Process Chromatography: Five Decades of Innovation - - BioPharm International


Process Chromatography: Five Decades of Innovation

BioPharm International
Volume 20, Issue 10

Even at 500-fold magnification, pores in the beads cannot be seen, whereas the membrane pores are easily visible. More than 95% of binding sites on the beads are found inside pores, making them inaccessible to large molecules. In contrast, binding sites on membrane adsorbers are found on a homogeneous film approximately 0.5–1 μm in thickness on the inner walls of a reinforced and crosslinked cellulose network. The diffusion time in such adsorbers is negligible because of the large pores and the immediate binding of target proteins to the ligands.63

Despite all their attractive properties, there is a downside to the use of membrane adsorbers—the reduced dynamic capacity for those molecules that are not excluded from the pores of a typical resin. Membrane chromatography is therefore a niche application that is ideally suited to capture large molecules from diluted feed streams.64 In flow-through polishing steps, these targets are critical impurities such as nucleic acid variants, viruses, endotoxins, and many host cell proteins. The overall capacity requirements for these highly diluted contaminants is usually very low and a disposable membrane device is typically 5% of the volume of a conventional column that needs to be oversized to accommodate the volumetric flow rate. For virus clearance validation, with its increasing regulatory scrutiny, the higher capacity and thus more efficient removal is actually good news and a main driver towards the use of disposable membrane adsorbers in the polishing step.

The first membrane chromatography devices were single flat sheets that were placed perpendicular to the feed mixture in a step-up analogous to that of a dead-end filter. Since these pioneering devices were first used, a number of different formats have been developed with stacked sheets, hollow fibers, and radial flow devices being the most popular. Other than in development stages for new membranes, single flat sheets tend not to be used because of the limited adsorbent volume that can be tolerated. Where flat membranes are used, they are generally stacked in specially designed lenticular modules, which allow the use of much higher volumes. In contrast, hollow fibers are tubes of up to 2.5-mm diameter that present the binding ligands on the inner surface. A hollow fiber adsorber may consist of hundreds of fibers bundled together in a cartridge or module, and the feed mixture flows through the lumen of each tube, parallel to rather than perpendicular to the membrane surface, analogous to cross-flow filtration. Hydrostatic pressure forces the liquid against the membrane and facilitates adsorption. Such devices provide a much greater surface area to volume ratio than even the largest lenticular modules, and prevent the build up of particulate matter on the membrane surface, which can lead to fouling when using single membranes. Despite their advantages, there are as yet no commercially available hollow-fiber chromatography modules. Radial flow adsorbers combine the features of lenticular membranes and hollow fibers: they are spiral-wound modules in which a single flat sheet is wound around a central porous cylinder to provide many layers. In operation, the hydrostatic pressure forces the feed through the membrane stack where ligand binding occurs. Flow distribution can be quite challenging and the design of such devices incorporates features to address this.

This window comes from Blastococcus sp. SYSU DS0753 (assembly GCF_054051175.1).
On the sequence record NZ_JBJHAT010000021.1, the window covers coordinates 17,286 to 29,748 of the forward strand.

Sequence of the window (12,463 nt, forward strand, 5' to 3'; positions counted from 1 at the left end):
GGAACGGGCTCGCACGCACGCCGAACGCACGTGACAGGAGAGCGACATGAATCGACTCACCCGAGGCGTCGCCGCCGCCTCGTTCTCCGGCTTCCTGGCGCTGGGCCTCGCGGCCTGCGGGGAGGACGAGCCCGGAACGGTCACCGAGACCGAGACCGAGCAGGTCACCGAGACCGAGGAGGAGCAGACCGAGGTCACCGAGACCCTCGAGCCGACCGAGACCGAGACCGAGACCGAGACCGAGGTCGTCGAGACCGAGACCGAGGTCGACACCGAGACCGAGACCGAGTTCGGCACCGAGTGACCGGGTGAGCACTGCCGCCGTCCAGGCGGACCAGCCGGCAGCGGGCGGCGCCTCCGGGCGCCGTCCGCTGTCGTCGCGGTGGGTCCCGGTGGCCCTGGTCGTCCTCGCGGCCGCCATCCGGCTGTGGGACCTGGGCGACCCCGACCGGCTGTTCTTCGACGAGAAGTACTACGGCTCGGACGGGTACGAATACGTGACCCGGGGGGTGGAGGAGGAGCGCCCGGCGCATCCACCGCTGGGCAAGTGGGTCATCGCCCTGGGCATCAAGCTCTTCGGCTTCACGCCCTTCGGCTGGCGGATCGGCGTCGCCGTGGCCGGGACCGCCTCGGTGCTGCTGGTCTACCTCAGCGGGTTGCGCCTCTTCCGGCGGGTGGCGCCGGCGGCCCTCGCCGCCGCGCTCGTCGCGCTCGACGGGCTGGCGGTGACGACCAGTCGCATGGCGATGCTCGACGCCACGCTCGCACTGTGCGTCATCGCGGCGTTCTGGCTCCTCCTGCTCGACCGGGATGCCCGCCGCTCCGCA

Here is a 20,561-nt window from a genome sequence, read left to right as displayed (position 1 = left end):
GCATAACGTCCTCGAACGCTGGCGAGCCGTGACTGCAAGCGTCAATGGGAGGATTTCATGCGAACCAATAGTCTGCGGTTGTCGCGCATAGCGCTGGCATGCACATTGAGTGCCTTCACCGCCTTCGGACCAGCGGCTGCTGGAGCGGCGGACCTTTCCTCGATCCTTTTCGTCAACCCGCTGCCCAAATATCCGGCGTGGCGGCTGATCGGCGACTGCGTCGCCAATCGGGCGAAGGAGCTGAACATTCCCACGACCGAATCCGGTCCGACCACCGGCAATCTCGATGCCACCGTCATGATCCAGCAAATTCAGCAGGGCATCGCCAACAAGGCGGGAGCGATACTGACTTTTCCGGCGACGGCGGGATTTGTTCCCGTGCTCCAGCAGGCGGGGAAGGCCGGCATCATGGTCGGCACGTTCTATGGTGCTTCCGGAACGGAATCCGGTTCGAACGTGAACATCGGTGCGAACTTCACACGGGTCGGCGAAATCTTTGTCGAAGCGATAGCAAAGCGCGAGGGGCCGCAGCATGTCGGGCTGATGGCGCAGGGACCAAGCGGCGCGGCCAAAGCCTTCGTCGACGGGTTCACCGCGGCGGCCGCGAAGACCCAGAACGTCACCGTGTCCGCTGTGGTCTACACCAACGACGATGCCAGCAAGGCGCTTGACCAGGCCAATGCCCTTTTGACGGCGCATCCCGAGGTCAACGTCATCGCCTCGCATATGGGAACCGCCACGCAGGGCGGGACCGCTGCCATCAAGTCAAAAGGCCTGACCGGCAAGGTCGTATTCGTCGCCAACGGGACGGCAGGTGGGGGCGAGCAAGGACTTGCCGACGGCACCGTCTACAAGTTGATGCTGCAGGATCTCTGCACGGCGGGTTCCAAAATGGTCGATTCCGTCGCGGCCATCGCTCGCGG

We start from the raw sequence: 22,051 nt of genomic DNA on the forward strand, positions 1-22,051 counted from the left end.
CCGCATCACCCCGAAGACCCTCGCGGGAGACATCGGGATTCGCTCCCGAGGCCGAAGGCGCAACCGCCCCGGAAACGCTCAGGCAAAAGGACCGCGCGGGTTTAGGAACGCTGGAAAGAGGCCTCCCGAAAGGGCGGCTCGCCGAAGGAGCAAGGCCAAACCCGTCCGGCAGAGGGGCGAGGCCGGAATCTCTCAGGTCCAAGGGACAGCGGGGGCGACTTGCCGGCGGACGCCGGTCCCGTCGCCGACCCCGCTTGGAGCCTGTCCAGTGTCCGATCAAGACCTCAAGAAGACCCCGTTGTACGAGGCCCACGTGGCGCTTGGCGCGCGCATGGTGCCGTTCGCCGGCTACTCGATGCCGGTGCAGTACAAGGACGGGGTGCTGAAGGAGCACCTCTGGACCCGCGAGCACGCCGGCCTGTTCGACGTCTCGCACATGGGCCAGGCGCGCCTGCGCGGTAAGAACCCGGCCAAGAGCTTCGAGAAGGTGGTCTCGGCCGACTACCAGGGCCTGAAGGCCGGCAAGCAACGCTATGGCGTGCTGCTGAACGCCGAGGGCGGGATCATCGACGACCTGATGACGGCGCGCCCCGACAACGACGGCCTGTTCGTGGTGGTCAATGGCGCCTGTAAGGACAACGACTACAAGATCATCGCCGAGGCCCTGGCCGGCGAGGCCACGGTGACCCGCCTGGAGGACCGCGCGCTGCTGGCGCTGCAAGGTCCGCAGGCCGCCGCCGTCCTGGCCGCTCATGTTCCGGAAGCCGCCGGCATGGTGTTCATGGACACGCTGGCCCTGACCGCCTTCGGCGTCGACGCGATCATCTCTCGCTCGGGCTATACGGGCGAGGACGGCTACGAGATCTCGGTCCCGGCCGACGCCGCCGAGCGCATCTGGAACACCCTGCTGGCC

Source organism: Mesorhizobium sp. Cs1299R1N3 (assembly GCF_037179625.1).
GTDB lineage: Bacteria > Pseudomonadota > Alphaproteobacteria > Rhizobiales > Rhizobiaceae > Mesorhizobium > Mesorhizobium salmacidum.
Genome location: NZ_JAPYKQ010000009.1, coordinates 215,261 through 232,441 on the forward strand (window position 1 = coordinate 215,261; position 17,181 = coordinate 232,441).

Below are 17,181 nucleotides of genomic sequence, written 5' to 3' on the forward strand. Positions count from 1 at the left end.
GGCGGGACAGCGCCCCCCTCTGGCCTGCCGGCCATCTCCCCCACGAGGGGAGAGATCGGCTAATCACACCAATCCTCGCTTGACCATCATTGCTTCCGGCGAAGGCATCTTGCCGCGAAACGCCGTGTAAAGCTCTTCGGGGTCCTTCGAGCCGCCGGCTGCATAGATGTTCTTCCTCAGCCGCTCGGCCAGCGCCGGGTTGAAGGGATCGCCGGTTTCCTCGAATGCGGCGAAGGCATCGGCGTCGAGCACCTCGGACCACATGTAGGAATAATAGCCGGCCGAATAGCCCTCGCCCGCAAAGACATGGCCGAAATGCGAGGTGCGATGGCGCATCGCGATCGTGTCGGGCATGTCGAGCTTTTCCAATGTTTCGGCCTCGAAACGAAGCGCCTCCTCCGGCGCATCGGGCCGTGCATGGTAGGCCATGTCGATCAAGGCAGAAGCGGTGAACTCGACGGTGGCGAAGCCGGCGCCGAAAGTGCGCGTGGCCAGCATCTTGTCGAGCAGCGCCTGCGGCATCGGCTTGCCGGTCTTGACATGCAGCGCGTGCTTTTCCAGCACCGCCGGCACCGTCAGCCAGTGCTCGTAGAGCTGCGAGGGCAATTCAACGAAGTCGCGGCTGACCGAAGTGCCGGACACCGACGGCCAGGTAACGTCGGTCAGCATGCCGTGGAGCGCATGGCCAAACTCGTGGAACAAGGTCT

Although they have many technical advantages for flow-through applications, membrane adsorbers have been slowly accepted by the industry, reflecting a mixture of general inertia and uncertainty about comparative costs, especially in terms of consumables. However, with the current focus on disposable processing solutions, membrane chromatography is establishing a position in the bioseparations arsenal, particularly in monoclonal antibody purification.65

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